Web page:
Illustrated history of a knowledge
Organisation: Nexo Jornal
Organisation size: Small
Publication date: 30/7/2021
Credit: Lucas Gomes (designer), Caroline Souza (designer), Gabriel Zanlorenssi (data scientist and editor), Renata Rizzi (editor), Gabriel Maia (data analyst), Nicholas Pretto (data analyst)
Biography: Nexo Jornal is a online newspaper centered in context journalism. Our team is responsible for data visualization in the newspaper and is a mix of people with very different backgrounds: Design, Geography, Political Science, Biology, Architecture and Journalism
Illustrated History of Knowledge is a series of ten illustrated timelines that explain how certain inventions and fields of knowledge were developed and have changed our way of living. Several scientists from Brazil and abroad were contacted and asked to produce a preliminary script in which the illustrated material would be later based on. The project was a partnership with Instituto Serrapilheira, an institution with the objective of funding research and science communication initiatives.
Illustrated History of Knowledge had a very good reception with our readers. We received emails congratulating the initiative, and the average time of reading for each timeline, which measures the retention rate, was almost the double than usual.
The project also opened new possibilities for the team to explore the idea of elaborating on the biography of something, not someone, a concept that was later used in other materials (such as the “Biography of Vaccine Producers”, the institutes that produces covid-19 vaccines in Brazil).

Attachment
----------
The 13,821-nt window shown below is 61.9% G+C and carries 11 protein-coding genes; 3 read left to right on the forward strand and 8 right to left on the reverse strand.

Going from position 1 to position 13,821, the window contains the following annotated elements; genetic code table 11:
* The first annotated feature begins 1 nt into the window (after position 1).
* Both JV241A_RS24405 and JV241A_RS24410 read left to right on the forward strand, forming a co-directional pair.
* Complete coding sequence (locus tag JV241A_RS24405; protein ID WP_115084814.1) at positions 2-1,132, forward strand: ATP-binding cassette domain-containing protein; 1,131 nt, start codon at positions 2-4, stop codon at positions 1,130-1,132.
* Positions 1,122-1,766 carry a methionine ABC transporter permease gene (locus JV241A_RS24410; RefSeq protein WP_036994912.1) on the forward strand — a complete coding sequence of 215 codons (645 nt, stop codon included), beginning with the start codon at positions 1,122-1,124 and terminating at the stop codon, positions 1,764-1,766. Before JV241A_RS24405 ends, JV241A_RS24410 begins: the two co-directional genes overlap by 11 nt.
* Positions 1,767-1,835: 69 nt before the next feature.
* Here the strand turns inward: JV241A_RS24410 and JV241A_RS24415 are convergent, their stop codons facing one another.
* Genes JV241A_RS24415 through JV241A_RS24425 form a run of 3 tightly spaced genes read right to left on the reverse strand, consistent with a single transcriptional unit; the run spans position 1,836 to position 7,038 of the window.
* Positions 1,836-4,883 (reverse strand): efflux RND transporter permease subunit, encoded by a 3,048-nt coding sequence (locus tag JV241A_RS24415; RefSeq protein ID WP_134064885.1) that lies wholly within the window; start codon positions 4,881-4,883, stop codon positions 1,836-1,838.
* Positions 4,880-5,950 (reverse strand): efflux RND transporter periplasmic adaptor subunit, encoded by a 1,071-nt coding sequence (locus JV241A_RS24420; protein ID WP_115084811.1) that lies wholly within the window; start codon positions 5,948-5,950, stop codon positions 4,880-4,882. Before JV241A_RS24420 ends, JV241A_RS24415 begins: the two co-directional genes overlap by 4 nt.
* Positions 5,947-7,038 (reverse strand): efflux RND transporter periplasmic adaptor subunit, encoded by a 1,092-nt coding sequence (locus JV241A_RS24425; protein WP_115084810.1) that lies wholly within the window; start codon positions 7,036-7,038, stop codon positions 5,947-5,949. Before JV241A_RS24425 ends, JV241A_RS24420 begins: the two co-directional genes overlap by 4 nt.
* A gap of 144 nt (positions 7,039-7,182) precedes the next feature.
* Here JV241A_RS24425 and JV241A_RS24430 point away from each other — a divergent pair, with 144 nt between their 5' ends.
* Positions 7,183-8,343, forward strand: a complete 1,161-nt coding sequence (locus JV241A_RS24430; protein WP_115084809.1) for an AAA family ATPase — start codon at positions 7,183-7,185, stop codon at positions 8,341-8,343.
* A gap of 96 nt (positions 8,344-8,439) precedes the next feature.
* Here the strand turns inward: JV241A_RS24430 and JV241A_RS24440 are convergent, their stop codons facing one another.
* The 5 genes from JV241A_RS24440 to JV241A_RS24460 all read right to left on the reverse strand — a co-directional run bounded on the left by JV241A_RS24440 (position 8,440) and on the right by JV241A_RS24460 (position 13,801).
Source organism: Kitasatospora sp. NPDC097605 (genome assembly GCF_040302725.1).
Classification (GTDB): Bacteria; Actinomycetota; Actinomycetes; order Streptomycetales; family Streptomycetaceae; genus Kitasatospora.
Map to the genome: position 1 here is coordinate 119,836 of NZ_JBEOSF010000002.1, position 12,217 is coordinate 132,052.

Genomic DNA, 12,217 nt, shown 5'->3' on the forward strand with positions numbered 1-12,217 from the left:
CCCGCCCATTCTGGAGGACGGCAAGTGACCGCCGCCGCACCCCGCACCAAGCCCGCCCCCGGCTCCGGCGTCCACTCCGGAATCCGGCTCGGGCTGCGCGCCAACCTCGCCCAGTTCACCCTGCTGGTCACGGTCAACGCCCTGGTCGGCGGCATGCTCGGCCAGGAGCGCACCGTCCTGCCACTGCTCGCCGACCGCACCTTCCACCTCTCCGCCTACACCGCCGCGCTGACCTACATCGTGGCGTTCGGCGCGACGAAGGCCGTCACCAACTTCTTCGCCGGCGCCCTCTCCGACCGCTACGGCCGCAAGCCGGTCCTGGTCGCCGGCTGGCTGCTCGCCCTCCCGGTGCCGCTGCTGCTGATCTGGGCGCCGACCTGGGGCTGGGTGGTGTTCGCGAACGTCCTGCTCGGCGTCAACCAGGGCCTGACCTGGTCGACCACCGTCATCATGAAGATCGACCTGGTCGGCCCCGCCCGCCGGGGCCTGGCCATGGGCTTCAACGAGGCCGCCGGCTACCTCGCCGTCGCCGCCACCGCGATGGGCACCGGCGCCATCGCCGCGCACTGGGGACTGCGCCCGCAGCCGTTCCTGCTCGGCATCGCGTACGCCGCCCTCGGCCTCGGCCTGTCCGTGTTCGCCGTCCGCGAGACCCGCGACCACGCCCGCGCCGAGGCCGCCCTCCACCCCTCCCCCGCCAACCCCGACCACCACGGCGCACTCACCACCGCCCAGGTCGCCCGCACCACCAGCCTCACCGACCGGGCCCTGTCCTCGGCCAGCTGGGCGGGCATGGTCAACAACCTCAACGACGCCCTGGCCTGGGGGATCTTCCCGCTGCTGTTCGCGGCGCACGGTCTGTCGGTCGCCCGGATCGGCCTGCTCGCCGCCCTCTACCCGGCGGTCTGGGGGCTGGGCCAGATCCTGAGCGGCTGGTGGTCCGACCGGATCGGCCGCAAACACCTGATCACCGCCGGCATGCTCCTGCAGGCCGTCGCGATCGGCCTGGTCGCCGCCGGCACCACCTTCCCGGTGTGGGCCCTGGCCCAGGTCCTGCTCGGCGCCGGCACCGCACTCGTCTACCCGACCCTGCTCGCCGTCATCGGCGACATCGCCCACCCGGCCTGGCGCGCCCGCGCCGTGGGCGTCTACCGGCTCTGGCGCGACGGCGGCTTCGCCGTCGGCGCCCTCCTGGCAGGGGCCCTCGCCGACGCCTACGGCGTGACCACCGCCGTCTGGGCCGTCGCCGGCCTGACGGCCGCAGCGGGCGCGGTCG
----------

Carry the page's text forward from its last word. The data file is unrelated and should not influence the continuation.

Each timeline was developed under a methodology that optimized the process. The first step was to aid the researcher in writing a script for the story on Google Docs, a process that usually took from 14 to 21 days. Following that, the text is edited to work better with the illustrations, along with the production of raw graphics related to the topic (using R and QGIS), a step that took from 5 to 7 days. Subsequently, the research for reference pictures as well as the production of the illustrations on Adobe Illustrator took from 10 to 14 days. Coming next, the technical review of the edited text and illustrations took from 3 to 6 days, and the final reviews frequently took 2 days to finish.
What was the hardest part of this project?
The major challenge in this project was to create a methodology that allowed the production of ten timelines not to interfere with other demands of the team. This certain degree of standardization also facilitated the unification of both visual and written languages, even when dealing with unrelated topics. Another difficult task was to condense stories that trace back millennia into a fast, easily readable material.
What can others learn from this project?
In a field many times known for working overtime, the development of an efficient method to produce each timeline allowed each deadline to be reached within two to three days in advance, without anyone needing to do any extra hour. Structuring the project as a step-by-step process allowed the team to rationalize the time required for each phase. It is a valuable lesson on the importance of planning, using a method strict enough for the team to have a “down to earth” perspective on deadlines, but flexible enough to handle unexpected circumstances.
It was also an important opportunity to develop new strategies on science communication. The direct contact between the scientists and the journalism team opened new possibilities for the whole team to familiarize themselves with the scientific language, as well as stimulating the researchers to consider the importance of an accessible communication with others than their peers.